Scoliid Wasps in Turf

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Scoliid wasps are dark in color, often metallic, relatively large, robust, slightly hairy insects with light yellow spots or other markings (Figure 1). One of the most common Scoliid wasps in North Carolina is Scolia dubia. It is sometimes referred to as the blue-winged wasp. The adult is over one-half inch long with black antennae and a shiny black head, thorax, and fore abdomen. About midway along the abdomen are two yellow spots (one on each side) (Figure 2). These may appear as a band across the abdomen when the wasp is flying. The latter portion of the abdomen is brownish and somewhat fuzzy. The wings are dark blue.

Adult Scoliid wasp from the side
Scoliid abdomen markings viewed from above


Scoliid wasps are usually considered beneficial insects because they help control green June beetle and other grubs. Scoliid wasps are present in North Carolina from June to October. However, they are most abundant during August. The female wasp flies low across the soil in search of grubs. When it detects one, it digs through the soil burrowing its own tunnel or following one made by the grub. Once locating a grub, she stings it on the throat and paralyzes it. At first, the grub appears to be dead, but after a day or so it can feebly move its legs. Such paralyzed grubs can live for a considerable time. The female wasp then lays an egg transversely on the third segment of the grub. The paralyzed grub provides a fresh food supply for the wasp larva after it hatches from the egg. Once a grub has been stung, it never recovers.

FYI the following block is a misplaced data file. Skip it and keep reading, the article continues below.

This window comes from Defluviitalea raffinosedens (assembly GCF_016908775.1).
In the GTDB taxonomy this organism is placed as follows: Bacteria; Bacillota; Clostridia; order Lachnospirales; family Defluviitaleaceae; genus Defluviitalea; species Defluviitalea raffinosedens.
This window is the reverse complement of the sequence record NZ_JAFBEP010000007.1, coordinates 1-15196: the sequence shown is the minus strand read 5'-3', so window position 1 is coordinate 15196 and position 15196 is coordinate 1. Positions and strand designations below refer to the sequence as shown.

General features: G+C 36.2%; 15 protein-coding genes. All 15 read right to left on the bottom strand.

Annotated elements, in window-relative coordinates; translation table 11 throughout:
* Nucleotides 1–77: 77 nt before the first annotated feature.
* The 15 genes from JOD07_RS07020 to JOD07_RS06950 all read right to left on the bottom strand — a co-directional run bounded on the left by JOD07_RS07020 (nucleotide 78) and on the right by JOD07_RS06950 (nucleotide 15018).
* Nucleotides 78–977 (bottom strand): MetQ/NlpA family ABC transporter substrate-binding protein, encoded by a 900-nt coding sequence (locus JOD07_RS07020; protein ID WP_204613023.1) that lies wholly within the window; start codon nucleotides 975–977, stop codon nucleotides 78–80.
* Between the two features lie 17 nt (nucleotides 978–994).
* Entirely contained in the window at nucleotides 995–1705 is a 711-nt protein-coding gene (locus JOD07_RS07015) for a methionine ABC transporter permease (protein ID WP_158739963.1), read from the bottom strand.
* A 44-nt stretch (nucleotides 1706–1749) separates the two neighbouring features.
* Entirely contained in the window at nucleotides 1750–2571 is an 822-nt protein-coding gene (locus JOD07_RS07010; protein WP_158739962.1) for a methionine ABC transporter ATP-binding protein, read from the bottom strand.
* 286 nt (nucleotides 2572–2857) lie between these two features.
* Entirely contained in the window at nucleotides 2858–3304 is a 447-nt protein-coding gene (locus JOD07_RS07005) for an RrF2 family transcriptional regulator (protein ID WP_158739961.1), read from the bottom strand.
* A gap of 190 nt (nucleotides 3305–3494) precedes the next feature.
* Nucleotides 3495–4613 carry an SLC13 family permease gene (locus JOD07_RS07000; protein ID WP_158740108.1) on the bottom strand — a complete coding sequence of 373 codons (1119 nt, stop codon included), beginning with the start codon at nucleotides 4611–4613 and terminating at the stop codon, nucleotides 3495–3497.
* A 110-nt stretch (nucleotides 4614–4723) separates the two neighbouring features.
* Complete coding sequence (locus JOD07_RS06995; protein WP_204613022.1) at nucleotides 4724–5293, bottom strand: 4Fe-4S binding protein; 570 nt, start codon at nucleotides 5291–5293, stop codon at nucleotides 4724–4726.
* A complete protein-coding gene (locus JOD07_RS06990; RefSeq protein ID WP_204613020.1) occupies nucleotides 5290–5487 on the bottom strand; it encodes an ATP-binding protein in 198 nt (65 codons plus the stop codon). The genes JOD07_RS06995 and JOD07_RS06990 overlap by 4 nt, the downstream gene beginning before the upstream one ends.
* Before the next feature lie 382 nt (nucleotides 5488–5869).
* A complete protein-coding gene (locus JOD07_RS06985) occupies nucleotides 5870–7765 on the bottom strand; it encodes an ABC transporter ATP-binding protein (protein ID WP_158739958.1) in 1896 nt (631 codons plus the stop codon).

Scoliid wasps are very important natural agents in the control of green June beetle grubs in the soil. Adult Scoliid wasps feed on nectar and pollen of flowers. They do not sting unless stepped on or carelessly handeled. In early August, the wasps often rest on flowers but at night they burrow into the soil. Scoliid wasps are often noticed flying just a few inches above lawns infested with grubs in a loose figure-eight pattern. Sometimes these wasps are quite abundant and conspicuous as they partiicipate in their mating flights. After mating, females spend more time digging for grubs and flying wasps are not as noticeable.

Cultural Control

Since there is no record of anyone having been stung by Scoliid wasps, no control measures seem needed. Their presence, however, means that grubs are present. Monitoring for a white grubs infestation may be appropriate. If grubs have been a problem, see White Grubs in Turf.

Chemical Control for Green June Beetle Grubs

Table 1. Insecticides for control of scoliid wasps in turf.
Insecticide and Formulation Amount per 1,000 sq ft
carbaryl* (Sevin) 80 WSP 1.5 oz
pyrethroids* (Advanced Garden, Battle, Deltagard, Menace, Scimitar, Talstar, Tempo) See label


For assistance with a specific problem, contact your local Cooperative Extension Center